"The manipulation of Libor by banks, including Barclays, is in the news now," he added. "The media … should be able to report the matter fully now, not at the time of a trial in 10 months' time."
Mr Justice Flaux also said the identities of a number of "key" individuals – including former senior executives Bob Diamond and Jerry del Missier – were already in the public domain.
A parliamentary committee report had discussed the dealings Diamond and del Missier had with the Bank of England.
The list of people seeking anonymity was released to reporters by lawyers in the wake of Mr Justice Flaux's decision. It included the names of Mr Diamond and Mr del Missier.
Lord Pannick QC, for the bankers seeking anonymity, had argued that naming his clients in public at preliminary hearings would be unfair.
Information could be revealed out of context and reports might give the wrong impression about an individual's involvement, he said, adding that his clients would have no right of reply to information which might emerge and their reputations and job prospects could be unfairly damaged.
"It is simply unfair for names of these individuals to be published by reason of these proceedings," Lord Pannick told the judge.
"Fairness is a reason not to name someone who has not been heard in the proceedings."
The Times and Telegraph newspaper groups, the Financial Times and the Bloomberg agency had objected to the anonymity application.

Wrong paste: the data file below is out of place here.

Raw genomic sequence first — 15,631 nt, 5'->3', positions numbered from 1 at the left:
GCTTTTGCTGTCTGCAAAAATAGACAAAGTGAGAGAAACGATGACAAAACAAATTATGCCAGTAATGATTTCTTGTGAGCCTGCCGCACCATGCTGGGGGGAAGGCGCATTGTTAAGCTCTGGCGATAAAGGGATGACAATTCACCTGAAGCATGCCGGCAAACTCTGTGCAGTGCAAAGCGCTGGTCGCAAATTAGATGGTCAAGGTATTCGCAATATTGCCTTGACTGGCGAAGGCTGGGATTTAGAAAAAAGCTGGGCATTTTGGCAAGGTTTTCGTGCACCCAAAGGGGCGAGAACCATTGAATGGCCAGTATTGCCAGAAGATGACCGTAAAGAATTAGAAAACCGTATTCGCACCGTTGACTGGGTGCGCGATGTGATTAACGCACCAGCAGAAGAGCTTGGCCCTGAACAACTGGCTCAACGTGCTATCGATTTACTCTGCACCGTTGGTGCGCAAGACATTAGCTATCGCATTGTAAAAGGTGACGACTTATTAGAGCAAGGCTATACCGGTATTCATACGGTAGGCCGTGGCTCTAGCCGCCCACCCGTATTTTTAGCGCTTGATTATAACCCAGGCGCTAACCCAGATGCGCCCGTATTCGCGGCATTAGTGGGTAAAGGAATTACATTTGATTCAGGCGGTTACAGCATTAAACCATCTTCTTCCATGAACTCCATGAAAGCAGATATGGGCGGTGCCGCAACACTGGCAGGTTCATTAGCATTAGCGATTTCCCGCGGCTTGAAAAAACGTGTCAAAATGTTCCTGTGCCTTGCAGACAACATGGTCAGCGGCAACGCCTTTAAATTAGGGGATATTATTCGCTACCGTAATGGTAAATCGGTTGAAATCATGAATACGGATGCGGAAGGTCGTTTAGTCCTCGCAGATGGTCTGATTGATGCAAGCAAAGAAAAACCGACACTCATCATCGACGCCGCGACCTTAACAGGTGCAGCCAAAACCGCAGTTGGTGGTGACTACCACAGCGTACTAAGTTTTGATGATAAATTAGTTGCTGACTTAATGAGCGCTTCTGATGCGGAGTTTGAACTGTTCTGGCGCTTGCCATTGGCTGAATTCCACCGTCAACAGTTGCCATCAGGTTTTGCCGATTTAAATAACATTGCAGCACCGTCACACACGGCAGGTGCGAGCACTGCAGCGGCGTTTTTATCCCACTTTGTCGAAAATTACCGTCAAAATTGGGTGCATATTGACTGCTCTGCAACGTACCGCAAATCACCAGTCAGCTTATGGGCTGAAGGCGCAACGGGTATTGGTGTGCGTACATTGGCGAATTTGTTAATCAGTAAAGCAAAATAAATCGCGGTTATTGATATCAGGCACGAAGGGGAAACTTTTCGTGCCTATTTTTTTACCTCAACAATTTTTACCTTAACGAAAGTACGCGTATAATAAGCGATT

Guy Vassall-Adams, for the media groups, told the judge that the Libor case was a "compelling" matter of public concern and the "sort of stuff" journalists should report.
He said courts should treat bankers like they treated everyone else and adhere to the principle of open justice.
The public would think it a "joke" if identities could not be revealed, he said.
"They may be grand. They may be wealthy. They may consider themselves above all this. They may even be able to afford Lord Pannick," said Vassall-Adams.
"But they are just like any other individuals in court proceedings up and down this country."
He added: "What this really comes down to is a group of some wealthy individuals saying the court should depart from the normal principles covering civil litigation."
Mr Justice Flaux said one problem might have been deciding how to refer to bankers if names could not be used in open court.
He added: "We would have to refer to the chief executive as, I don't know, the 'head rabbit' or something."
Barclays last year tried to stop damages claims relating to Libor being brought.
But Mr Justice Flaux ruled following a hearing in London in October, that firms could air their claims.
Firms had already complained of being mis-sold financial products but wanted to add more claims in the wake of rulings by financial regulation authorities on Libor manipulation.
Barclays objected, saying the new claims relating to Libor did not have "real prospects" of success and should not be allowed.
The judge ruled against Barclays after hearing legal arguments from both sides.
He said he had "no doubt whatsoever" that the Libor claims passed the "sufficient argument" threshold and should be aired at a trial.
The judge was told that Barclays was fined after regulators in England and the United States concluded there had been "misconduct and wrongdoing" in relation to Libor manipulation between 2005 and 2009.
One firm, Guardian Care Homes, said the judge's decision to allow the Libor claims to proceed was a "huge milestone".
The firm, based in Wolverhampton, says it was sold two interest rate swap arrangements worth £70 million between 2007 and 2008 when it sought to refinance loans with Barclays.
Bosses say they should never have been sold the products, which are designed to insure businesses against rising interest rates.